European countries have aggressively been issuing regulations cornering Indonesia as the largest producer of crude palm oil (CPO). The regulations are driven by a black campaign focusing on deforestation. Council of Palm Oil Producing Countries (CPOPC) Director Mahendra Siregar, however, thinks that the black campaign can be an opportunity to promote Indonesia Sustainable Palm Oil (ISPO).

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“Currently, Indonesia is not only the largest palm oil producer but also the largest palm oil consumer, so we are actually the one determining the market. This is our chance to promote ISPO,” Mahendra told The Palm Scribe during International Conference Expo on Indonesia Sustainable Palm Oil 2018 in Jakarta on Thursday, April 12, 2018. Promotion can be targeted to the largest Indonesian palm oil export destinations, such as Sri Lanka, India, Pakistan, Bangladesh, Turkey, Nigeria, and China.

Mahendra admitted that back in 1990, as much as 77% of Indonesia’s palm oil production was exported to Europe, but in 2017, only 17% of Indonesia’s palm oil was exported to Europe. “I think the European palm oil market is not very significant to Indonesia at the moment, and this is the mindset we must have,” said Mahendra who also believes that any form of black campaigns can be handled.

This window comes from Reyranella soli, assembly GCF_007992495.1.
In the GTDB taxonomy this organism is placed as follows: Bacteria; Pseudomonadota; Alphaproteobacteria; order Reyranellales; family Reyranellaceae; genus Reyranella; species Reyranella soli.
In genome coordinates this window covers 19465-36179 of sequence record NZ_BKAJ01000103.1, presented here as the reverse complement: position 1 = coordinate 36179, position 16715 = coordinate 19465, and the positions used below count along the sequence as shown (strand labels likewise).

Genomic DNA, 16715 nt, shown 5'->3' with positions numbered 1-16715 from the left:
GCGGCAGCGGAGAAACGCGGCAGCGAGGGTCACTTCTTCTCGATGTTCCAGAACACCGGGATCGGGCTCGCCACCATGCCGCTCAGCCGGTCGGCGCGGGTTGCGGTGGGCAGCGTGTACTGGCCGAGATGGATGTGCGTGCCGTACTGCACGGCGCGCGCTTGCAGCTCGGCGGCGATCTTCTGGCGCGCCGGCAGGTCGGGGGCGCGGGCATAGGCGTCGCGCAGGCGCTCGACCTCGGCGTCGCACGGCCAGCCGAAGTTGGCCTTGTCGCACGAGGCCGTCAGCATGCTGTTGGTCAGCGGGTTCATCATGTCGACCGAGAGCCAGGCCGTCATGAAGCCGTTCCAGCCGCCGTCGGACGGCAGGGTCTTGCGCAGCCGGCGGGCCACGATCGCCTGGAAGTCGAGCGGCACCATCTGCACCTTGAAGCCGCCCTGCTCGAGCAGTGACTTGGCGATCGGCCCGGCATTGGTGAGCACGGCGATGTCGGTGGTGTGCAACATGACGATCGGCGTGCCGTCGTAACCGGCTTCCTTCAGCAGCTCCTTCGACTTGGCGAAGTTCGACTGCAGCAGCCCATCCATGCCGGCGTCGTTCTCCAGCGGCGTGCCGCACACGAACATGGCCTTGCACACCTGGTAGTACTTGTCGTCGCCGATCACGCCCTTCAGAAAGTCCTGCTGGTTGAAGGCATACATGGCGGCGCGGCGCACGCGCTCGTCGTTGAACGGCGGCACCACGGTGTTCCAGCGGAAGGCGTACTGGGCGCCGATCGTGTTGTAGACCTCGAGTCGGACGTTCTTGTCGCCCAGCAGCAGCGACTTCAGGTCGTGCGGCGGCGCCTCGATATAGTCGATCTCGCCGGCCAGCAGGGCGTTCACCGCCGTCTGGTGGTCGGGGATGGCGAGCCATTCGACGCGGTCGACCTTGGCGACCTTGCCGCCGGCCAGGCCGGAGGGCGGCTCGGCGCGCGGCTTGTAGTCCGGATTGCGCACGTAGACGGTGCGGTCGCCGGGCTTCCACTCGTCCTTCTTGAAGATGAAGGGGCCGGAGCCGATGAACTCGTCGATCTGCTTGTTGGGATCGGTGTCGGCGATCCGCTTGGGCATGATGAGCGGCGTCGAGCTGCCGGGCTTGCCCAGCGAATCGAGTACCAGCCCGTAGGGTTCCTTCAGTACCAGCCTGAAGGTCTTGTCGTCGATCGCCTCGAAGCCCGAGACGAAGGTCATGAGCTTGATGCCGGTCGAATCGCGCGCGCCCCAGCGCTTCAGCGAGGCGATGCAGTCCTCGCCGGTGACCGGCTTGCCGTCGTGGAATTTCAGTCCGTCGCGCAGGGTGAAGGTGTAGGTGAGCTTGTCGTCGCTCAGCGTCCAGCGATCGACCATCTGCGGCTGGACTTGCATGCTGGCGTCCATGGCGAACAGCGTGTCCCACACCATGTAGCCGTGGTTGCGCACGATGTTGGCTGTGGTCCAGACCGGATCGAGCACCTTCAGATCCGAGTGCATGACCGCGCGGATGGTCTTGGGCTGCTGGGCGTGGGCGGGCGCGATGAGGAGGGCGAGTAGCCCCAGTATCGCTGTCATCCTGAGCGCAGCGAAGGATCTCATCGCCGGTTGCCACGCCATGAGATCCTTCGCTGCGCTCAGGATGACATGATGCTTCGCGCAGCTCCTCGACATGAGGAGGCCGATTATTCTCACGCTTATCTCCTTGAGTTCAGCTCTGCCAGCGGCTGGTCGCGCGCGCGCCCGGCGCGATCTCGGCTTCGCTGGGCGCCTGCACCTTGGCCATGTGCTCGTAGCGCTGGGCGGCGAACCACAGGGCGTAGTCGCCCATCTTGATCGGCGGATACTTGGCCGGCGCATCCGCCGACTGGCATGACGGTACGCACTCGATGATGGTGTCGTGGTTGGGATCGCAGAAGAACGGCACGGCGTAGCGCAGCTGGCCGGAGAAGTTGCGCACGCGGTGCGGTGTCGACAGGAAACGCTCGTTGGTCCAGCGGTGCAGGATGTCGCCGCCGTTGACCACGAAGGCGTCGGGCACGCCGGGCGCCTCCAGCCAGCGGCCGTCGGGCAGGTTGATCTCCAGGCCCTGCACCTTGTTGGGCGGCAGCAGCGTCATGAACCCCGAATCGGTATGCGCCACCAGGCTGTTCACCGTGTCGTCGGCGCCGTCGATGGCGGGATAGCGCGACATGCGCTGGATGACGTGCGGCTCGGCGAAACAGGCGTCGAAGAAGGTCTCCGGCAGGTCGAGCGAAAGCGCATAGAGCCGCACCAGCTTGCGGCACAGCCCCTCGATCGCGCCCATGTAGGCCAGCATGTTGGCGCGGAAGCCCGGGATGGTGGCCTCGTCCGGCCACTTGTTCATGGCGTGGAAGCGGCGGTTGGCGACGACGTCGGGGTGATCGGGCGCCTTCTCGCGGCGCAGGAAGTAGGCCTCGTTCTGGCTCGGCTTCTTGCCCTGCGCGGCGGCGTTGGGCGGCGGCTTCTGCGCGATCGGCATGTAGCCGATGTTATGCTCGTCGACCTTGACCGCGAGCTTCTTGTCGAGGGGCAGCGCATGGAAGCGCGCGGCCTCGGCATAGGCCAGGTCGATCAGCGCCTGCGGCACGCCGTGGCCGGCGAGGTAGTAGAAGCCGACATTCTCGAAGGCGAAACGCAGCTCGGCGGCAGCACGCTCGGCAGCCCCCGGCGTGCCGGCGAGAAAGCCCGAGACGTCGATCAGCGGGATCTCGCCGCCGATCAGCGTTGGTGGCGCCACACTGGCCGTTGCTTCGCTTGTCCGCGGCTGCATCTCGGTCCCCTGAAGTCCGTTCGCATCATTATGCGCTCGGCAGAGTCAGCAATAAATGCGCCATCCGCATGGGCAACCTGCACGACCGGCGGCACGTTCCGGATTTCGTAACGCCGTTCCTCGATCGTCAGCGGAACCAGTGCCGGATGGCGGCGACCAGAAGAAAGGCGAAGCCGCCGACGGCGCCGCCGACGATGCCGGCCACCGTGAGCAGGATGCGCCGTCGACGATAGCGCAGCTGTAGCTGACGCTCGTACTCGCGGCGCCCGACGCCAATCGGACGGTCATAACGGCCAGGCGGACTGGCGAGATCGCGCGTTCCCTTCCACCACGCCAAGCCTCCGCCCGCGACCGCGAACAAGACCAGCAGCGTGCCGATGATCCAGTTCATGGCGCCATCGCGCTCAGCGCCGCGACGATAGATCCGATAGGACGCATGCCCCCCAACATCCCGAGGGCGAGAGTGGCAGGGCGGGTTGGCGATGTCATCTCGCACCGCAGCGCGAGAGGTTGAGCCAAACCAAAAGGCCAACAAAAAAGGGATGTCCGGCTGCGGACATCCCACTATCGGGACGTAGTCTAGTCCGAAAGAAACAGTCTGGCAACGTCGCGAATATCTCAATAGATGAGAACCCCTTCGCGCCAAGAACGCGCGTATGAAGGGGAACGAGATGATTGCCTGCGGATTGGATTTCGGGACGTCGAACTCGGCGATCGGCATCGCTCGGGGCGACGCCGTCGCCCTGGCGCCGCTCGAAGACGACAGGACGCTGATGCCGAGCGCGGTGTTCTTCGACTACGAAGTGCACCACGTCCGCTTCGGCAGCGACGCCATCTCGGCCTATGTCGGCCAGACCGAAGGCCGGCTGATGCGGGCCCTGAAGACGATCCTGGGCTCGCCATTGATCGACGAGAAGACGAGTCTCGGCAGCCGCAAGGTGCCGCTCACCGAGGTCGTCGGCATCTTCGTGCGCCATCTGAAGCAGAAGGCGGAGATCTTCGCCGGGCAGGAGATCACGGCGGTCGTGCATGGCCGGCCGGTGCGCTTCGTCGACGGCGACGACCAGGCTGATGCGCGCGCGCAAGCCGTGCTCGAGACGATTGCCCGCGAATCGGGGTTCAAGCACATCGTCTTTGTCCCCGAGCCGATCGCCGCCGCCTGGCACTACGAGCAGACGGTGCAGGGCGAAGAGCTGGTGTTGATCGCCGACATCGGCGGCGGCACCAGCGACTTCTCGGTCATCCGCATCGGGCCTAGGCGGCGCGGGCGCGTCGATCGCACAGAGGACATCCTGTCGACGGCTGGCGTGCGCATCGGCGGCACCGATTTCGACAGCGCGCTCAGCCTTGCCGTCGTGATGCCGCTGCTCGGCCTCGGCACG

To promote ISPO, it needs to be regularly updated and improved to consistently adapt to the existing dynamics for the quality of palm oil production. So far, ISPO certification has been an obligation for all palm oil producers in Indonesia, while it is still voluntary for the independent smallholders.

There are still many internal things to done in regards to ISPO. Processing and Marketing of Plantation Products Director at Ministry of Agriculture, Dedi Junaedi said that so far 346 certifications have been issued and only four are given to the union of independent farmers in villages.

Previously, a British supermarket, Iceland, implemented a policy of dismissing the use of palm oil for all products they sell on the grounds that oil palm is the main cause of deforestation. “Certified sustainable palm oil currently does not currently limit deforestation and it does not currently limit the growth of oil palm plantations,” Iceland’s Director Richard Walker told the BBC. Richard also said there was no such thing as properly sustainable palm oil.

Norway has run similar anti-palm oil campaigns. The Norwegian government imposes regulations requiring companies to disclose their impacts on the environment as part of its effort to reduce deforestation. As a result, Norway’s consumption of palm oil is reduced by two thirds in 2018.

 

 

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